Property ownership has been the single, greatest store-of-value vehicle and wealth creator throughout human history. U.S. President Franklin D. Roosevelt once said: “real estate cannot be lost or stolen, nor can it be carried away. Purchased with common sense, paid for in full, and managed with reasonable care, it is about the safest investment in the world.”
Real estate investing has evolved considerably since FDR’s days – most notable when considering the advent of the real estate investment trust (REIT), which provided retail investors with general exposure to the asset class for the very first time. Shortly after, singular-property syndications and crowdfunding deal structures naturally followed suit.
The premise was to solve commercial real estate’s most significant problems: high barriers to entry, illiquidity and transactional inefficiencies. In 2021, these issues have never been more evident than today, with a global pandemic shining a bright light on them.
In the years leading up to COVID-19, the PropTech revolution was already underway with an extraordinary level of venture capital flowing into companies attempting to digitize aspects of the antiquated real estate industry – and “disruption” became the new watchword.
Enter blockchain. A revolutionary distributed ledger technology poised to disrupt global finance in a similar fashion to how the internet disrupted global commerce. Anyone who believes otherwise simply needs to consider that only ten years ago, the singular use case for the technology was for a cryptocurrency called Bitcoin, you may have heard of it. Fast forward to today, and central banks around the world, including the Bank of Canada, are exploring and implementing Central Bank Digital Currencies (CBDC) to replace their respective native fiat currency.
Moreover, a proper regulatory framework is being established in countries around the world with respect to digital securities, or tokenized assets, which are potentially the most impactful use case for all of blockchain.
Tokenization is the process of creating digital securities, or tokens, to represent fractional ownership of an asset. A token can be versatile in nature – it could represent an equity interest in an incorporated entity that owns that asset, an interest in a debt secured by the asset, a right to share in profits, among others.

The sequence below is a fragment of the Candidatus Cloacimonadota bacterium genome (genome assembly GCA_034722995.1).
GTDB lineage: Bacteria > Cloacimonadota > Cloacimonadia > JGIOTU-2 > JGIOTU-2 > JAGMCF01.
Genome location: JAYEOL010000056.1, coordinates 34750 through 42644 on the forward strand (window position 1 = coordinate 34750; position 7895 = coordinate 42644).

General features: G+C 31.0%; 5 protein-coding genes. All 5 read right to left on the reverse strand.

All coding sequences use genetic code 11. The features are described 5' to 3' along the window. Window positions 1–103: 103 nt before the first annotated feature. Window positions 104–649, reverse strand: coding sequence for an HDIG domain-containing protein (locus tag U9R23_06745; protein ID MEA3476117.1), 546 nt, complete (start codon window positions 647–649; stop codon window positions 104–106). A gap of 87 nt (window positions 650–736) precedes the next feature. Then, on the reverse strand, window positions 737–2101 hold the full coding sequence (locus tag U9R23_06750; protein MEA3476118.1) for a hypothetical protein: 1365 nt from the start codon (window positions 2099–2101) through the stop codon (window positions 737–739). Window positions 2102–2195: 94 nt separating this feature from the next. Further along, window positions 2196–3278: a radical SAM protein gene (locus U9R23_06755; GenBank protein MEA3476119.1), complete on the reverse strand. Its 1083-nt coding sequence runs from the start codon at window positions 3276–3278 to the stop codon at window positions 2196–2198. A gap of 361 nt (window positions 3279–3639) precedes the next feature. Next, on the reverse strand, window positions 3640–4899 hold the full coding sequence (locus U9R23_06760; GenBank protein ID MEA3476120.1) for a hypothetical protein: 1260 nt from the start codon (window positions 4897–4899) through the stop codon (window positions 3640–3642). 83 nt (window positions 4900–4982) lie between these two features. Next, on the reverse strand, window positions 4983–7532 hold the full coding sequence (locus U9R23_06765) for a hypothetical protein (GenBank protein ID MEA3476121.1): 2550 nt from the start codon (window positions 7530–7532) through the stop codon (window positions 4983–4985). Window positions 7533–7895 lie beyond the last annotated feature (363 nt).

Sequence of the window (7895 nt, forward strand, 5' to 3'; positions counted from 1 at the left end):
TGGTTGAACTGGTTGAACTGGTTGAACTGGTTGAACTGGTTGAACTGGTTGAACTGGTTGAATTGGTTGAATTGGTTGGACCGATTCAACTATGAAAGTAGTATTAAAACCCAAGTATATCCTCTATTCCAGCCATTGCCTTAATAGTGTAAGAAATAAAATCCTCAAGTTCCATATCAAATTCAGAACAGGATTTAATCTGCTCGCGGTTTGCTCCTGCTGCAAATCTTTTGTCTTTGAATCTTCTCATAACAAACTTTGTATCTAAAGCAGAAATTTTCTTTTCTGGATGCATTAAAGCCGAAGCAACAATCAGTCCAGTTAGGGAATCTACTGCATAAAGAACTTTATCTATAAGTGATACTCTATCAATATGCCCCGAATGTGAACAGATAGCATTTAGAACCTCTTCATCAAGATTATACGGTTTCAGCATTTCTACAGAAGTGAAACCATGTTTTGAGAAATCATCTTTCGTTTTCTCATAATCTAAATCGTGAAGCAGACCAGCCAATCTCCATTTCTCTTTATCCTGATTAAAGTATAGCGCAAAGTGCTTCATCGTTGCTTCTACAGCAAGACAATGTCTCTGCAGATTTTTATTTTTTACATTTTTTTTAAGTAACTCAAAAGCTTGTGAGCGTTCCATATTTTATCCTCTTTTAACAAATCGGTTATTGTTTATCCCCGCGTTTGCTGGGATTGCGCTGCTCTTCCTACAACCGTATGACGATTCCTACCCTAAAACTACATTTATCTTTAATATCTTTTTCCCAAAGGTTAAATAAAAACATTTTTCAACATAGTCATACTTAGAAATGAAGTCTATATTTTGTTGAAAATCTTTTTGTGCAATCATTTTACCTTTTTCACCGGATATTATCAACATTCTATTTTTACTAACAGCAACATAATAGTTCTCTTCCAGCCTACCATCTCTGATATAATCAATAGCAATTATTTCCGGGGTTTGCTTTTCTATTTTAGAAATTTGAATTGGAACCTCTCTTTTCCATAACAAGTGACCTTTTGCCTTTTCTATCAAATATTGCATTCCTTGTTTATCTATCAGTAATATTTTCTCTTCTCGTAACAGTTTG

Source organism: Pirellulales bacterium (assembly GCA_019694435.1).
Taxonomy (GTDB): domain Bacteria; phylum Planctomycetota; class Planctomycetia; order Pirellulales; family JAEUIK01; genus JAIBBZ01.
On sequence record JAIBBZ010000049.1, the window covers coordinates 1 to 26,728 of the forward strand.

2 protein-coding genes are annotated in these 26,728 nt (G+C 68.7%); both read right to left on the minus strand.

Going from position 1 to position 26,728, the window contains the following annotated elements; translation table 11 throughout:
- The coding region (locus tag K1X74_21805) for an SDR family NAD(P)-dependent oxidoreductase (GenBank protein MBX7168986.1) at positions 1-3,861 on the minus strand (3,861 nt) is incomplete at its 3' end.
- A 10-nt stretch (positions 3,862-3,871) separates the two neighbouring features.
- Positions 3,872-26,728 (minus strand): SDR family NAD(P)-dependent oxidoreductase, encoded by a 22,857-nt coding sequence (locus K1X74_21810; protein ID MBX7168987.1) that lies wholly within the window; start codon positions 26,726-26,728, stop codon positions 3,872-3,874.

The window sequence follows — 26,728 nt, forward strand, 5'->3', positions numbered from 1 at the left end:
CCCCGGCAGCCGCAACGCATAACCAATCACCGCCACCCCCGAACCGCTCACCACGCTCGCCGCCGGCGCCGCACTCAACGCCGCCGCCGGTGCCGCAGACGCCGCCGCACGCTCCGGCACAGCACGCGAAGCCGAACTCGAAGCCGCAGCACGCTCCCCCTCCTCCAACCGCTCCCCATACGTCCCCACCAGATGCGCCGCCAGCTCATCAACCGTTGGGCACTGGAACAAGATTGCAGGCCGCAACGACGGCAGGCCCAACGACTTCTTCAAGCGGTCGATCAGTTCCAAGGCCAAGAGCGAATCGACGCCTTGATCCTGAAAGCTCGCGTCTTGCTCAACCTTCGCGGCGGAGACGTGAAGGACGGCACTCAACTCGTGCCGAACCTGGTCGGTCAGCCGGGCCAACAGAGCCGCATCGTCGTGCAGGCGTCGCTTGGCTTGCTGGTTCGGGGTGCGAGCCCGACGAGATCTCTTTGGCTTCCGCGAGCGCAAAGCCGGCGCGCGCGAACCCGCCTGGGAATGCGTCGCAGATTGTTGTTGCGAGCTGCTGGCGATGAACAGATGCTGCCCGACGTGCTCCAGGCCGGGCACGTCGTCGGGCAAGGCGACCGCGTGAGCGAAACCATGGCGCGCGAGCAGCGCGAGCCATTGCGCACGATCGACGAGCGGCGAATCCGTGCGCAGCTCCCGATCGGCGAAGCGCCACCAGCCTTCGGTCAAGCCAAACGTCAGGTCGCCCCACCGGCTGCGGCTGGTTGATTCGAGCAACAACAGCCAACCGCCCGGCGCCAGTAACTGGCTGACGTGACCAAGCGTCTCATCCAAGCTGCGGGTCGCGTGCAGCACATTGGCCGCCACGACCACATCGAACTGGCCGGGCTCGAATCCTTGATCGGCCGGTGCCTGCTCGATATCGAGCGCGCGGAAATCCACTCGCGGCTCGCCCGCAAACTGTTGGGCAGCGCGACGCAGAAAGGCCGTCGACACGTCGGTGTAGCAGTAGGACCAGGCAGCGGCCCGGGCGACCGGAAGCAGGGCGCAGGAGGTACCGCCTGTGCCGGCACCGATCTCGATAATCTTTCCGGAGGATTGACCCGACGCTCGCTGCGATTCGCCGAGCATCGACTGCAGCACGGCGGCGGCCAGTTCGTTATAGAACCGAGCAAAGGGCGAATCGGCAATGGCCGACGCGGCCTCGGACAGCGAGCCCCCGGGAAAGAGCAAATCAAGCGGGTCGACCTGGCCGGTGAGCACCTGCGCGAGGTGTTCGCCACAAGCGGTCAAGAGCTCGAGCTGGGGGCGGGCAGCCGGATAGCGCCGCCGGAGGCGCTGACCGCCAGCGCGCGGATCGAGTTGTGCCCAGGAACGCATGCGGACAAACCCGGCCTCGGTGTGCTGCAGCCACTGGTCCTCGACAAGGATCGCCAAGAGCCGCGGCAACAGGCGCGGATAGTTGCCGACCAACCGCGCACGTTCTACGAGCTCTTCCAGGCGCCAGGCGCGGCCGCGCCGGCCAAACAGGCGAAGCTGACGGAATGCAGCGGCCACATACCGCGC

So, with that being said, how can tokenization take real estate investing to the next level?
Fractionalizing a property’s ownership into digital shares, potentially allowing for thousands of investors to participate into a singular property investment, solves the high barrier to entry issue.
Consider an apartment building valued at $10 million – an asset that 99% of the population wouldn’t be able to invest directly into as an individual entity, as it requires significant initial equity. Creating 10,000 digital shares priced at $1,000 each, for example, to represent fractional ownership of the asset, would lower the barrier to entry in a dramatic way and open new possibilities.
These token shares are backed by the value of the apartment building and offer rental dividends on a monthly or quarterly basis. As the rental income is distributed directly to your digital wallet, owning investment property can be as simple as holding a digital token. This type of offering allows smaller, private investors a simple, low-risk way to enter into the market, and have exposure to a private real estate investment.
One of the main reasons why REITs are so successful is because of their stock liquidity. If you wish to have some level of general exposure to commercial real estate, placing capital into a REIT makes sense. However if you wish to invest in a singular property deal with potentially much higher returns, then traditional crowdfunding options offer little to no liquidity and your investment is usually locked in for several years.
Digital security tokens can be tradeable on secondary markets, such as an exchange built for security tokens, so the process of tokenization combines the best of both worlds: a REIT-esque liquidity model and optionality to participate in private, singular-property investments as you would with a crowdfunding or syndication deal.
Call to action
Zora Management was established to source quality real estate investments as security token offerings and help build a blockchain-based ecosystem. The company has partnered with Toronto-based TokenFunder, Canada’s first fully-compliant tokenization platform.
Together, the mandate for both companies is to curate quality real estate investments as digital securities and offer them on the TokenFunder platform, democratizing access to investments that wouldn’t be available to most people otherwise.
As we enter the “digitization of everything”, commercial real estate vendors should educate themselves on tokenization, and strongly consider the process for strategic capital formations or for an alternative, cost-effective way to achieve an exit on their investment.
It’s important that we leverage technology and create solutions to address the growing wealth gap and inequality heightened by the COVID-19 pandemic. The younger population is concerned with their future prospects to purchase a primary residence, let alone a secondary investment property, so providing technology-driven on-ramps to property ownership is critical for the future.
Tokenization and digital securities represent the next frontier of the technology, and grants us with a unique opportunity to transform real estate investing from an antiquated, reserved-for-the-elite practice to a liquid, digital asset class that is accessible to anyone with an internet connection.
For more information, contact George Djuric, author of this article and Founder of Zora Management, [email protected]